If you love grilled cheese, please leave a comment! Bye for now.



Chow Down on a Vegan Grilled Cheese










Best MoFo Sandwich Ever!



Monday, March 28, 2016

Where Vegans Eat: Root Down, Denver


During my transition from Lambertville to Denver, I spent some time researching my vegan options for dining out. Root Down was one of the first places I bookmarked...that was 2 years ago!

I finally tried Root Down for the first time last weekend. I can't believe I haven't been here yet - it's a perfect date spot. It was crowded (Friday night) but there was bar seating, which is my preference anyhow. The lights were nice and low, and despite the full house I could still carry on an intimate conversation.

The first thing to cross my lips at Root Down was an ethereal, angelic, sublime Coconut Gin Fizz. 


Root Down made my list because they cater to the trendiest epicureans and have options for vegans as well as our paleo & omnivorous kindred. For instance, they have two kinds of sliders - Lamb or Vegan.  

Obviously, I ordered the vegan sliders. (My date had the other kind.) The vegan sliders were absolutely great - nice grilled flavor, a bit of crunch on the outside, served on a soft bun with ketchup, mustard, and a side of sweet potato fries. My sole complaint was that I wanted more. I was also a little jealous of my date's aioli. Chef, can you make a vegan spicy mayo next time, pretty please?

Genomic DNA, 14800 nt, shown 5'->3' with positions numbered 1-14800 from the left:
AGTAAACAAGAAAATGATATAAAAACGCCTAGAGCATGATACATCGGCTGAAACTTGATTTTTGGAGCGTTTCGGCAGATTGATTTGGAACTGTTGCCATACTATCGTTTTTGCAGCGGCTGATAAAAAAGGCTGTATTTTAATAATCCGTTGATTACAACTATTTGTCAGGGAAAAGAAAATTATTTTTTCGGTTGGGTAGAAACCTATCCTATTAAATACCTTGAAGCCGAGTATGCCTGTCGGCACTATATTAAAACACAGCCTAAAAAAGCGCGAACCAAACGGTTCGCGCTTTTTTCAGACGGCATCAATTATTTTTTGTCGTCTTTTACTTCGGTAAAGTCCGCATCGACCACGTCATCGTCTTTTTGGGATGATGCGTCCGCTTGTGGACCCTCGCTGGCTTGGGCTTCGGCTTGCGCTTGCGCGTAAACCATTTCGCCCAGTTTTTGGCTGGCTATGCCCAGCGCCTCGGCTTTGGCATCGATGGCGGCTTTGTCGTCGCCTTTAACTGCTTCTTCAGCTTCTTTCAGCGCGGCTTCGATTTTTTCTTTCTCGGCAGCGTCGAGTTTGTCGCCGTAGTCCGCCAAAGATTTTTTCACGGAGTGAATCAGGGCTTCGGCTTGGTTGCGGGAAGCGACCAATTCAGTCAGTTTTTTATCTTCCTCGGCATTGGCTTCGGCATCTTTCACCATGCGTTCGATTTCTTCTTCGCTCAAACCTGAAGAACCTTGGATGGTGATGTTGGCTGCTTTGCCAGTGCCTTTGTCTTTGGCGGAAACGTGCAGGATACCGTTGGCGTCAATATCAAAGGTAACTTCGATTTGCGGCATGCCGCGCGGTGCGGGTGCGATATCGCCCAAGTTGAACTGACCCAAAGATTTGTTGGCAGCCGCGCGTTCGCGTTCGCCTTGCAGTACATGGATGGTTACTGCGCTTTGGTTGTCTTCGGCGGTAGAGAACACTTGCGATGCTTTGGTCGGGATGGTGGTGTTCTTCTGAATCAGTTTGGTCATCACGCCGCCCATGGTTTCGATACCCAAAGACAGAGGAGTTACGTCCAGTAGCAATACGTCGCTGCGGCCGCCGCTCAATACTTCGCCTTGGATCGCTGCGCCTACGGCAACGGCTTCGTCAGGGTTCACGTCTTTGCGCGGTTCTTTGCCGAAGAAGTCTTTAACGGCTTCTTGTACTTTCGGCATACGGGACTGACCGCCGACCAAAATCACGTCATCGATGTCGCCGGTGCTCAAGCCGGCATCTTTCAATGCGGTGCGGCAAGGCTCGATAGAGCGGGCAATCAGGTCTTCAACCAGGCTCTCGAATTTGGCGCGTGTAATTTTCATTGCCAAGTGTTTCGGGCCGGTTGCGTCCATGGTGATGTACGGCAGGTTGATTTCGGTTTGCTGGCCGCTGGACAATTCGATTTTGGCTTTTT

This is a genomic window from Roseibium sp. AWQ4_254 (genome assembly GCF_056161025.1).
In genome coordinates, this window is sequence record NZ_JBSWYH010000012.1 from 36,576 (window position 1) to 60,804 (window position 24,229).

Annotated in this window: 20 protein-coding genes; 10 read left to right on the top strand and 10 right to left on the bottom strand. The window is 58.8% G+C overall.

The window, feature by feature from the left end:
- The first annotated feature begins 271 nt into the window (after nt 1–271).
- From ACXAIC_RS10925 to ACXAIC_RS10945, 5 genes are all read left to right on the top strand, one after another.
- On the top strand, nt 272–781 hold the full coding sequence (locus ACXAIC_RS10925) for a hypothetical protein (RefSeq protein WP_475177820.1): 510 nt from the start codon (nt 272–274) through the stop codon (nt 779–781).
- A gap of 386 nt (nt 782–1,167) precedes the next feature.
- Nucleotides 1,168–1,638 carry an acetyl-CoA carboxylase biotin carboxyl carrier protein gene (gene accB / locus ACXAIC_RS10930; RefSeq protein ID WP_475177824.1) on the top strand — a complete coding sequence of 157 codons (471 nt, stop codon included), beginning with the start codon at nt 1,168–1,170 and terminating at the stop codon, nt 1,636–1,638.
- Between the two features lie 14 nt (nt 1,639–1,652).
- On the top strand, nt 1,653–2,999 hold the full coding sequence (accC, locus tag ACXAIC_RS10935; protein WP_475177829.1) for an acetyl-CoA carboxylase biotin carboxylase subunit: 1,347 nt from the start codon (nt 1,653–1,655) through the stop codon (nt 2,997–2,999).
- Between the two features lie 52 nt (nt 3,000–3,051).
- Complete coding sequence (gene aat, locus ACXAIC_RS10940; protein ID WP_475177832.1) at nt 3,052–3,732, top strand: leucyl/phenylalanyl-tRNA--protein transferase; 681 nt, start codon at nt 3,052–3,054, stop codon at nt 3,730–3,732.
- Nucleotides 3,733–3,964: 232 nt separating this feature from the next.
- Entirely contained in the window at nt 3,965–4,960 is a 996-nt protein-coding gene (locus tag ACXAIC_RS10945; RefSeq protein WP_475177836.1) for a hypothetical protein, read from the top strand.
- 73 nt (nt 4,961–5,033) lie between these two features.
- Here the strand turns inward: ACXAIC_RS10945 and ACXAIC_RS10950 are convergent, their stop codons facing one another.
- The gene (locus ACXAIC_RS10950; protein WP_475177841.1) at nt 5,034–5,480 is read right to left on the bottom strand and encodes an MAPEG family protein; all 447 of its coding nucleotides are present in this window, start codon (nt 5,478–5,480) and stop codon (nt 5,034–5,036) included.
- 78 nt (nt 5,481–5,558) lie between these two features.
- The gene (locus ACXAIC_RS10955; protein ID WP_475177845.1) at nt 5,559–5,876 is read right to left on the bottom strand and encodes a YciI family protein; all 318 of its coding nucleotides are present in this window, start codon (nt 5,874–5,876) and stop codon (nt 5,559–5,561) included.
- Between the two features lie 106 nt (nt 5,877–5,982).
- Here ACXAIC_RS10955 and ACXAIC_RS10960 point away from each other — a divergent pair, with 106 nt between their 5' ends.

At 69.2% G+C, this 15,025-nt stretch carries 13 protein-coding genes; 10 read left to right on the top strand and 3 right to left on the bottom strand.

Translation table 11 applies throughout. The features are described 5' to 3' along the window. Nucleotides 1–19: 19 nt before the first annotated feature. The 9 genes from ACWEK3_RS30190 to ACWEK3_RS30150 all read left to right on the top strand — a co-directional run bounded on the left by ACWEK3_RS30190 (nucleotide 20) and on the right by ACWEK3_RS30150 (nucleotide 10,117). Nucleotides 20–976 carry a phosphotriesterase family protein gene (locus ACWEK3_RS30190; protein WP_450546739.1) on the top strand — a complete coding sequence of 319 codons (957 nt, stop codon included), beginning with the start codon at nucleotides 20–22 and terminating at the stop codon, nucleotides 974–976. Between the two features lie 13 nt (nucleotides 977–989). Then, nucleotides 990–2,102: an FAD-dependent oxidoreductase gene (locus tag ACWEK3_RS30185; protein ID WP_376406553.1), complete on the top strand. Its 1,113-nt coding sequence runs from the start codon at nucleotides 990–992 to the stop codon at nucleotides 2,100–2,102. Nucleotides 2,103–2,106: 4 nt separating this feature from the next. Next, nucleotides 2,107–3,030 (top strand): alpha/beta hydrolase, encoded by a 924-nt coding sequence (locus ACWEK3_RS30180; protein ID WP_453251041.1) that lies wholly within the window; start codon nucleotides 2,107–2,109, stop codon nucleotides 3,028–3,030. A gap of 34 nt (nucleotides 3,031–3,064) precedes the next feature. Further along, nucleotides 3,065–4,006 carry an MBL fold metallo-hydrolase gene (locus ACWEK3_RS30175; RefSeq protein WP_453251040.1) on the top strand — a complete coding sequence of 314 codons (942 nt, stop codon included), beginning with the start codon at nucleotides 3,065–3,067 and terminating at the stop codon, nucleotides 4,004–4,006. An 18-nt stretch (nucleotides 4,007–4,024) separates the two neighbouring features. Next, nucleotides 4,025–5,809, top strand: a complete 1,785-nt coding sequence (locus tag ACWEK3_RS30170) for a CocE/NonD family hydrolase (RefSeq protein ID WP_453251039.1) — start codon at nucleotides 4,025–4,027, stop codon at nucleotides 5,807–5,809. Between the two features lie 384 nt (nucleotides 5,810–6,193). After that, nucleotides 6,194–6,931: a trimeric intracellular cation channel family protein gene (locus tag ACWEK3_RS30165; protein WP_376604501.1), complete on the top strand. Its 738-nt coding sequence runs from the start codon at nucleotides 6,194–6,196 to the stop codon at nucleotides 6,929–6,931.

For dessert, we had a dark chocolate truffle each. I paired mine with an espresso, because if I see espresso on a dessert menu, I'm ordering it. I love an after-dinner espresso.

Root Down is the sister restaurant of Linger, another Denver eatery I love. These two sisters resemble each other. I was a little confused while I was looking over Root Down's cocktail menu. I kept searching for the Marrakesh Express, until I finally remembered, oh right! I'm at Root Down and I've never been here before!

Root Down is over in the Highlands at 1600 W 33rd. I think they're also out at the airport. You can visit them virtually at: www.rootdowndenver.com or call 303.993.4200 to make a reservation. I've heard tales of a brunch with bottomless blood mimosas...


Tuesday, March 15, 2016

Vegan Jambalaya



Sometimes I get a little stuck when it comes to everyday dinners, so I was super stoked when my man requested Jambalaya!